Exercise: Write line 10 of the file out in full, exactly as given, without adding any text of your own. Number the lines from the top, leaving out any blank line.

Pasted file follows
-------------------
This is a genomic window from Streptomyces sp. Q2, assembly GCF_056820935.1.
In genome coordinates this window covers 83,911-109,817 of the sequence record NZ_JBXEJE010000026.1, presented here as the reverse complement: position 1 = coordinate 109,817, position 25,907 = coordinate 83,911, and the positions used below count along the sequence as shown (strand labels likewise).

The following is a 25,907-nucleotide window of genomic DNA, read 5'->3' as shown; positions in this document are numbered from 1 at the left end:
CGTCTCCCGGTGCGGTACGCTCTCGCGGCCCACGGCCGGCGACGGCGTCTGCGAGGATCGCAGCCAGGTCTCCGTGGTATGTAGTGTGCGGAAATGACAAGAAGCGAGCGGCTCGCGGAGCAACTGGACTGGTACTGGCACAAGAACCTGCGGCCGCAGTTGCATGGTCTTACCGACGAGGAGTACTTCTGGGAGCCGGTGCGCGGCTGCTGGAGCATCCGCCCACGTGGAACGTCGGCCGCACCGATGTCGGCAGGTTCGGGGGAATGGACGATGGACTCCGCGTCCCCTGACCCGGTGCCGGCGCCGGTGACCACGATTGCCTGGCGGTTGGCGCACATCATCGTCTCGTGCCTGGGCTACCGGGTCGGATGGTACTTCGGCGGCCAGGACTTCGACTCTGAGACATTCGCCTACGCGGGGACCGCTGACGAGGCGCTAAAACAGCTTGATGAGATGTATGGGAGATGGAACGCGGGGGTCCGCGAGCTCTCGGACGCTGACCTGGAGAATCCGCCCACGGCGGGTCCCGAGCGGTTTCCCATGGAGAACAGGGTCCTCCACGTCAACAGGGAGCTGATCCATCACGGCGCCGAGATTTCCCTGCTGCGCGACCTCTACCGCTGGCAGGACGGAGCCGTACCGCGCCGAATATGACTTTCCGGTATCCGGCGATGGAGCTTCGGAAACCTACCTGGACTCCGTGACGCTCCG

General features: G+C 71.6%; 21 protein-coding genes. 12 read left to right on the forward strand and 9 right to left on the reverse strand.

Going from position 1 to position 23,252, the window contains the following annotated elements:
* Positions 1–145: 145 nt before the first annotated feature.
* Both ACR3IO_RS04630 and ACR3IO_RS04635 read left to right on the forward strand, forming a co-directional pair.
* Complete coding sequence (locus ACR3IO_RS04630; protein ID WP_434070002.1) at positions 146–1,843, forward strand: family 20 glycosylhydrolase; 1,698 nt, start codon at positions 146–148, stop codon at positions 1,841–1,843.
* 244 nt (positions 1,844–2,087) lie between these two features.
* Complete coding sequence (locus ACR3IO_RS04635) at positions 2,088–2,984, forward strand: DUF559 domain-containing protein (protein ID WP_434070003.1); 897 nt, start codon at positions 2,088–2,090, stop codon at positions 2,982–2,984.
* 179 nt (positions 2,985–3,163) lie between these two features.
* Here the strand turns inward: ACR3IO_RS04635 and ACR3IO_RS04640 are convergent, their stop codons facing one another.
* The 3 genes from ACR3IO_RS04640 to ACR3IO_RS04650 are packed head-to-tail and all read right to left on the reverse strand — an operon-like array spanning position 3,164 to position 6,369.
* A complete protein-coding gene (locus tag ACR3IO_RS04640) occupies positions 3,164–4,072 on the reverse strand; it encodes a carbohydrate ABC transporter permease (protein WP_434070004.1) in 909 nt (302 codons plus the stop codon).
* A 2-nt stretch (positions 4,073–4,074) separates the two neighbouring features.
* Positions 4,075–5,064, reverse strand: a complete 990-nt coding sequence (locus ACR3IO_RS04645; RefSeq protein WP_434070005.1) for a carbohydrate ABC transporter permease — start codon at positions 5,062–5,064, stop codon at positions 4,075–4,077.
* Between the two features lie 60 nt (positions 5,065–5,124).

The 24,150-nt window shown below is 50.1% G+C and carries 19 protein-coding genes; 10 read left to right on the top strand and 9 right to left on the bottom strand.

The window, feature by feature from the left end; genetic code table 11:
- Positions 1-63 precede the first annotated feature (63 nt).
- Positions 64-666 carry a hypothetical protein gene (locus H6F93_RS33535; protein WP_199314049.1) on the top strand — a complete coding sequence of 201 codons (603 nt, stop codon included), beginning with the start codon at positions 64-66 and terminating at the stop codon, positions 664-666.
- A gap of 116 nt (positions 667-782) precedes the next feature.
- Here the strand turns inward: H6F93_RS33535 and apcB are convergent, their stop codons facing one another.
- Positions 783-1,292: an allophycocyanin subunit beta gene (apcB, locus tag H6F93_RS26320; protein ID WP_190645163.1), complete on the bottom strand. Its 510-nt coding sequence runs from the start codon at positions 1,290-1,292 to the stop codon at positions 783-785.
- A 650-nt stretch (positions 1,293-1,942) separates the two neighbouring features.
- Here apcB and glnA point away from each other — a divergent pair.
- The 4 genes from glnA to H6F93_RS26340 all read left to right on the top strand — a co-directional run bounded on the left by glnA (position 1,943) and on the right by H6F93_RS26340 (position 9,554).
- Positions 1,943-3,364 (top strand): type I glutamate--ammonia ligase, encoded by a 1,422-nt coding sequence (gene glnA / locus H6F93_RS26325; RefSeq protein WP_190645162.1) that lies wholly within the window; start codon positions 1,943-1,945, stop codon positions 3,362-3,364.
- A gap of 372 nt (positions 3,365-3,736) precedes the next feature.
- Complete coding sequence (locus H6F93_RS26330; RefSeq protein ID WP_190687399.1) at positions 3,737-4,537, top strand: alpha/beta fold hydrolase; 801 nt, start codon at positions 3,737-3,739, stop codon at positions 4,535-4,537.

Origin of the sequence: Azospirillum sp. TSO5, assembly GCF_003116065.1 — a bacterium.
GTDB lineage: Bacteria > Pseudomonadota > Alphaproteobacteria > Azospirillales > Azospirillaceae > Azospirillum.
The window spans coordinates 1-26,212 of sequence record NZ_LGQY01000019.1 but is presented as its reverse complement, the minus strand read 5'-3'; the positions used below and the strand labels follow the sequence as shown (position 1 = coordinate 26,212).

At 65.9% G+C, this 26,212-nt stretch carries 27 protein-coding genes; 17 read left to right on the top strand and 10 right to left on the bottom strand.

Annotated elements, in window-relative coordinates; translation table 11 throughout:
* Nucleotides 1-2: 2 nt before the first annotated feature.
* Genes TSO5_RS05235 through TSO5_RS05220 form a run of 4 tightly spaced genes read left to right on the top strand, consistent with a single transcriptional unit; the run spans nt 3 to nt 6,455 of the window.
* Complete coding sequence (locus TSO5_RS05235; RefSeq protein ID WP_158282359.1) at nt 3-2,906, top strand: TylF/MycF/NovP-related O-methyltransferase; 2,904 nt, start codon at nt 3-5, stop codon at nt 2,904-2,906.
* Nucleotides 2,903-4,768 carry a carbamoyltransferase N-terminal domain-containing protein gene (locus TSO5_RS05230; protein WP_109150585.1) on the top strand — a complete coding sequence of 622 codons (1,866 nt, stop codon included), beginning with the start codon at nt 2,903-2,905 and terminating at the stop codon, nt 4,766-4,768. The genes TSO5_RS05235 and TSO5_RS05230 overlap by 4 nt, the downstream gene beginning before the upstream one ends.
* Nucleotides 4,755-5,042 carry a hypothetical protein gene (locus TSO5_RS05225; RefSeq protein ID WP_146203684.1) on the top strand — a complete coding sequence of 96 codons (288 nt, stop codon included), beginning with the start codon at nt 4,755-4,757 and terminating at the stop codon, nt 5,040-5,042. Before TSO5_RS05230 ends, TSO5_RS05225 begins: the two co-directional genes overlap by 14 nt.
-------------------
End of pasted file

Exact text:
* 244 nt (positions 1,844–2,087) lie between these two features.